Let’s talk subtrees. This, to me, is a close tie with bisect for the most impressive tool Git has out there. Subtrees allow you to have subprojects within a subdirectory of the main project. You can commit them with the parent directory, make a branch from subtrees, and even do subtree merges with the parent directory. Subtrees have been available in the stock version of Git since version 1.7.11, May 2012.
There have been comparisons of subtrees to submodules, but for most cases, subtrees take the cake:
- You can make commits to the parent directory (main project) with the subtree’s history, or you can make a change just in the subtree and push its changes independent of the parent directory up to its own repository.
- Once you push a commit up to the remote of the parent directory, the subtree comes with it. So if we clone the parent directory’s remote, we will also automatically get the subtree with it.
- Simple to use, no need to learn anything new (unless you count commands with “subtree” before them), and you can just ignore the subtrees as well.
So let’s walk through a scenario: We have a team of developers who are working on a Console Application in C# called Greetings that greets a user in different languages. Its repo is located both on Visual Studio Online and our local machine as GreetingsRepo. It has a dependency, SayHi, that does the heavy-lifting of translations. SayHi also has repos on Visual Studio Online and locally, SayHiRepo. What we ultimately want to do is allow others developers to clone GreetingsRepo and already have SayHi in the project so that they can improve Greetings or even just make changes in SayHi and push them to SayHiRepo. We’ll use subtrees to make our local SayHiRepo a subtree for GreetingsRepo. A diagram of the two repos is shown below:
First, let’s go into our local GreetingsRepo and add the SayHiRepo that is on Visual Studio Online (we will call it SayHiRemoteRepo) as a remote so that it’s less typing to push/pull:
$ git remote add <remote name> <remote URL>
Next, we will add a subtree to Greetings with an add command:
$ git subtree add –-prefix=<new folder> <remote> <branch>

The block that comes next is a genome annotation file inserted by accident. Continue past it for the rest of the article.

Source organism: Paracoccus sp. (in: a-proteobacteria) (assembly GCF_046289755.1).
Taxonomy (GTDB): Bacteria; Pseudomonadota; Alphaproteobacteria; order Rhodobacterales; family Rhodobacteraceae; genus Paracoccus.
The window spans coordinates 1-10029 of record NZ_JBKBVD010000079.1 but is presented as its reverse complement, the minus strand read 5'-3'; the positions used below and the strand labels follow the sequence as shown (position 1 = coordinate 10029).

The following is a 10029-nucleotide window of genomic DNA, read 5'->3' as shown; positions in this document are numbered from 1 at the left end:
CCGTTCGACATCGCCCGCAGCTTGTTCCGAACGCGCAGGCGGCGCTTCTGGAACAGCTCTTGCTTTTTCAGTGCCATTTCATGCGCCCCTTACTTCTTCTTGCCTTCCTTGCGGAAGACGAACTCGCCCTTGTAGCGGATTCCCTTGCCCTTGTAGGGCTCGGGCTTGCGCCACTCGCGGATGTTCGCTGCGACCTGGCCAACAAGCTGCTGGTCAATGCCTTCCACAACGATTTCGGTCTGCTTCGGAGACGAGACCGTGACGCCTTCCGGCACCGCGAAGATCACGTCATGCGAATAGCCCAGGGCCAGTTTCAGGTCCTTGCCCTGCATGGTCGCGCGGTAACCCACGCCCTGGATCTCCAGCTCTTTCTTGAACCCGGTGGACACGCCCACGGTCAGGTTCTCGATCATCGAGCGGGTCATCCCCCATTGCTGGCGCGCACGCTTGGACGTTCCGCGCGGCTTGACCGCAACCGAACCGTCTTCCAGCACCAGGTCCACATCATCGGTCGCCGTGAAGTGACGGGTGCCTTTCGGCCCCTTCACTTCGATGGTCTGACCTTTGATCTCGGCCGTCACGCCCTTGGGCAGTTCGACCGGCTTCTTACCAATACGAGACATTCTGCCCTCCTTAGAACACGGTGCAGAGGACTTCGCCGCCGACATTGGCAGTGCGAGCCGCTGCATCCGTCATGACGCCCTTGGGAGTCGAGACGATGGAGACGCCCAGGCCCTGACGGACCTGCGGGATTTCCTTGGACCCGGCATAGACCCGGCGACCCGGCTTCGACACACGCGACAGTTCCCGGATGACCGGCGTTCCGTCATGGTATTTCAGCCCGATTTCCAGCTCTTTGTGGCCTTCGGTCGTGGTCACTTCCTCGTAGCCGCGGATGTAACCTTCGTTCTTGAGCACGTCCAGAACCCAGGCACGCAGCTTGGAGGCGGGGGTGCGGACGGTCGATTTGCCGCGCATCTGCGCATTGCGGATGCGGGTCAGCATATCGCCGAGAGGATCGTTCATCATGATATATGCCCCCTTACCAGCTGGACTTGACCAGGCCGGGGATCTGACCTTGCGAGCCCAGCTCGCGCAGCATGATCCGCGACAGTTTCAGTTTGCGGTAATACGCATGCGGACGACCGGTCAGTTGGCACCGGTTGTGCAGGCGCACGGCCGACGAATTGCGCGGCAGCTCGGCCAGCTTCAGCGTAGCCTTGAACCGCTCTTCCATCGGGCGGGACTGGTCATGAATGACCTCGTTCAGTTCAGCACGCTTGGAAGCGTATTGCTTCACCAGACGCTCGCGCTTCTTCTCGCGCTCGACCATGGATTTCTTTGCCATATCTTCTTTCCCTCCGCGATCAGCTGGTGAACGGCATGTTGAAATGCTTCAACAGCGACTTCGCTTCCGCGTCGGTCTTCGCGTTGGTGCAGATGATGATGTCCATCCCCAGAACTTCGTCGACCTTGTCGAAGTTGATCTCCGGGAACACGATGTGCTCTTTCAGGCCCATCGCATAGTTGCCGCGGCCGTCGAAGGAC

One thing to note is that all of the history in SayHiRepo is also pulled down into our repo. If you’d rather have a cleaner history, you can squash all of the commits into one single commit by using the –-squash command when adding the subtree instead (we are keeping the history as-is in our example):
$ git subtree add –-prefix=<new folder> <remote> <branch> –-squash
Almost by magic, the solution file for SayHi is now in our Greetings project! The subdirectory appears as a folder in the repo (next to our Greetings project). We can make edits to either solution.
If we make changes in Greetings.cs and SayHi.cs, commit to the parent directory, and push to GreetingsRepo on Visual Studio Online, the changes and the subtree (as well as its history) will appear there:
Note: I would recommend creating a branch before making changes in your subdirectory (to avoid making master complicated).
But what if I wanted to just make a change in SayHi.sln and push that change up to SayHiRemoteRepo? You can with subtree push. If I make a change just in SayHi.cs and make a commit in the parent directory, we can then push using:
$ git subtree push –-prefix=<subtree folder> <remote> <branch>
The coolest thing about subtree push is that it automatically filters or “splits” the commits that don’t relate to the sub-directory. So it only pushed to SayHiRemoteRepo the changes that dealt with SayHi (including the commit that changed Greeting.cs and SayHi.cs):
To update our subdirectory, SayHiRepo, we pull changes from our remote, SayHiRemoteRepo:
$ git subtree pull –-prefix=<subtree folder> <remote> <branch>
So did subtrees work if we want to clone our main project and have a subdirectory included in it? Take a look:
And there you have it, friends. Subtrees are a great way to maintain good workflow, cause little disturbances in your main project, and are simple to use. Try it out for yourselves!